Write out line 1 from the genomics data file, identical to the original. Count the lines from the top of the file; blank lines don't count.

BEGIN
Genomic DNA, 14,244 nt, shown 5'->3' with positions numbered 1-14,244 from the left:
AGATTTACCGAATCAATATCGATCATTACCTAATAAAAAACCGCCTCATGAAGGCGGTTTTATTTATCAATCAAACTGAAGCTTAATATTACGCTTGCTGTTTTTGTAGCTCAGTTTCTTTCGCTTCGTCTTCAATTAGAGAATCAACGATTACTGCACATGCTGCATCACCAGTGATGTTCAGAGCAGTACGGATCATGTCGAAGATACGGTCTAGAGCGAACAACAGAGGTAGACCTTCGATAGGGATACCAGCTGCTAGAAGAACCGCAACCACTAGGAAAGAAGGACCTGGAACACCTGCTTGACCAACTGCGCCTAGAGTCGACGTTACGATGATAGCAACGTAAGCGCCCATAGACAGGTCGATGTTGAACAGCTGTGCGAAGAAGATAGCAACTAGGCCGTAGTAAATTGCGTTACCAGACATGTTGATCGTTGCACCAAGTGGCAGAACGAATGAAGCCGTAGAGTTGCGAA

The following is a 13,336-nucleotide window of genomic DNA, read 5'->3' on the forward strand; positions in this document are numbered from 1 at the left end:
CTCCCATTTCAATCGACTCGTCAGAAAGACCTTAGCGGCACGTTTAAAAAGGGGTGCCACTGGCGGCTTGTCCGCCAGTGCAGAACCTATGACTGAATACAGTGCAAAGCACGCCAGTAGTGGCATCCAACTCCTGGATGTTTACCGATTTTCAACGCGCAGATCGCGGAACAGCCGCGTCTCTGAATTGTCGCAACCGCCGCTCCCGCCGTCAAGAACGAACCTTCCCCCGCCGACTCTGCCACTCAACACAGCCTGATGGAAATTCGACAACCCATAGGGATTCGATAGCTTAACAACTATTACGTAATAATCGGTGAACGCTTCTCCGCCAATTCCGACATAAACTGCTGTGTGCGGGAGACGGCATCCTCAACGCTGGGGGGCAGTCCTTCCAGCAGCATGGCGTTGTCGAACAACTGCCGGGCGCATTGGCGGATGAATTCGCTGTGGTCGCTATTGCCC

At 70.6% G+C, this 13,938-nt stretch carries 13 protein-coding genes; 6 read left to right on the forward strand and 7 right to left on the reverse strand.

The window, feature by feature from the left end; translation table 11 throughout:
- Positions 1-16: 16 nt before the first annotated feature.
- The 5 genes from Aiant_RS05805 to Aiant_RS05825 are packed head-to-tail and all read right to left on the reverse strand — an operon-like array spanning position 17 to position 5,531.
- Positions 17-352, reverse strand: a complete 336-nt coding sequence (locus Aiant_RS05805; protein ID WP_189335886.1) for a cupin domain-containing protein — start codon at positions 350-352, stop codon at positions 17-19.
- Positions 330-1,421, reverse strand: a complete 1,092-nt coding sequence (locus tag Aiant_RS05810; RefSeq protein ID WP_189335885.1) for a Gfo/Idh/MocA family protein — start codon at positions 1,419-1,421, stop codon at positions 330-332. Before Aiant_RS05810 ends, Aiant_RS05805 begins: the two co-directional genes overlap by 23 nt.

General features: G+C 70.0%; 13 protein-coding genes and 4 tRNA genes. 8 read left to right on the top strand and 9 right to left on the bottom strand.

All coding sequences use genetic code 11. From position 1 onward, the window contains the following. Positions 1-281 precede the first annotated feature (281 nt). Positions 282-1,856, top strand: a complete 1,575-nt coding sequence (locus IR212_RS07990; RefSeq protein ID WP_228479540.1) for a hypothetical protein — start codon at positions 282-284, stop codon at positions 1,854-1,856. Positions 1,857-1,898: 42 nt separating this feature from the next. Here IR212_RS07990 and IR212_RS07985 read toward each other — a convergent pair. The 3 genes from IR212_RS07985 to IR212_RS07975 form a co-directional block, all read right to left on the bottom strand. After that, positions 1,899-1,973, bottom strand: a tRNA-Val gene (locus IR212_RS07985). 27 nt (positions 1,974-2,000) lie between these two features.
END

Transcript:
Genomic DNA, 14,244 nt, shown 5'->3' with positions numbered 1-14,244 from the left: